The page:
Realising the significance of cooling power sources in nuclear power plants safety based on the historical nuke disasters, an international team led by researchers at the Indian Institute of Technology (IIT) Jodhpur have proposed offshore wind farms as seismically resilient alternative power sources.
By utilising sustainable wind power, the researchers demonstrated the feasibility of strengthening the reliability of cooling power at Madras Atomic Power Station in Chennai. The proposed methodology, published in an article in the journal Nuclear Engineering and Design, involves a series of stages.
It commences with the estimation of coolant power needs in nuclear reactors, followed by the design of an offshore wind turbine and its corresponding infrastructure.
Finally, a seismic safety evaluation was conducted on the selected offshore wind turbine site, considering different scenario levels.
The researchers, including from the universities of Surrey in the UK, Tsinghua, as well as Institute of Engineering Mechanics in China, stated that the proposed 15 MW offshore wind farm with three NREL 5 MW turbines supported by monopile foundations at the Kalpakkam area could potentially act as the additional emergency backup power source for meeting the cooling power requirements of existing nuclear power plants.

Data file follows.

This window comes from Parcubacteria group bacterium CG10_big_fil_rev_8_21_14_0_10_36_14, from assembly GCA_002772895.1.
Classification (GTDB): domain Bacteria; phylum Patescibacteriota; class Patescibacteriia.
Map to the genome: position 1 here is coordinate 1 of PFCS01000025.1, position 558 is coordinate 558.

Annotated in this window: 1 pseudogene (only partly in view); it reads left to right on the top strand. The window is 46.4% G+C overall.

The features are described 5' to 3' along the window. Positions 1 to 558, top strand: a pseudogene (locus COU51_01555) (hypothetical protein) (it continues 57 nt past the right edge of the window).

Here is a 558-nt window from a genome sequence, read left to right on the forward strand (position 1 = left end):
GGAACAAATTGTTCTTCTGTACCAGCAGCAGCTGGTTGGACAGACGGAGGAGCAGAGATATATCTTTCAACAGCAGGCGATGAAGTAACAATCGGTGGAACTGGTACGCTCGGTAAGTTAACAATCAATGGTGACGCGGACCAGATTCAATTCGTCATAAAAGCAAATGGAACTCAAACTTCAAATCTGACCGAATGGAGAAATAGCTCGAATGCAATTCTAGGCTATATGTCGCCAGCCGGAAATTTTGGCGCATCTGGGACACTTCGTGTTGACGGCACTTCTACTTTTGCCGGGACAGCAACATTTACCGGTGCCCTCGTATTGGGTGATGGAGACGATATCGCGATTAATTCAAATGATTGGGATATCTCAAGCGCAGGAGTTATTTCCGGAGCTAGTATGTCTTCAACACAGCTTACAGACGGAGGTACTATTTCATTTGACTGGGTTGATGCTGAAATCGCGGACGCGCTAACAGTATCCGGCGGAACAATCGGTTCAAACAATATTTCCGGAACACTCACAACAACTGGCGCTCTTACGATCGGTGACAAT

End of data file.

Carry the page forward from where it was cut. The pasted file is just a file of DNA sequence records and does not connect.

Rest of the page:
The offshore wind turbine monopile foundation was analysed under anticipated dynamic loading conditions considering the soil nonlinearity and seismic liquefaction employing state-of-the-art numerical models.
The nonlinear integrated seismic analyses conducted on the proposed offshore wind turbines depicted acceptable seismic performance on comparing the monopile mudline displacements and bending moments.
“Given India’s pursuit of nuclear energy development and the inevitable presence of seismic and tsunami threats in close proximity, it becomes imperative to enhance the safety of nuclear structures to the highest degree possible,” said Dr Pradeep Kumar Dammala, Assistant Professor, Department of Civil and Infrastructure Engineering, IIT Jodhpur, in a statement.
“This suggested approach serves as an excellent framework for evaluating the seismic resilience of nuclear power plants and the integration of wind energy sources during interconnected events like earthquakes and tsunamis,” he added.
Among India’s seven Nuclear Power Plants, five are located in seismically active zones III and IV, with three in coastal areas prone to hazards like tsunamis and cyclones. The Madras Atomic Power Station in Kalpakkam, housing two 220 MW FBRs, serves as an example.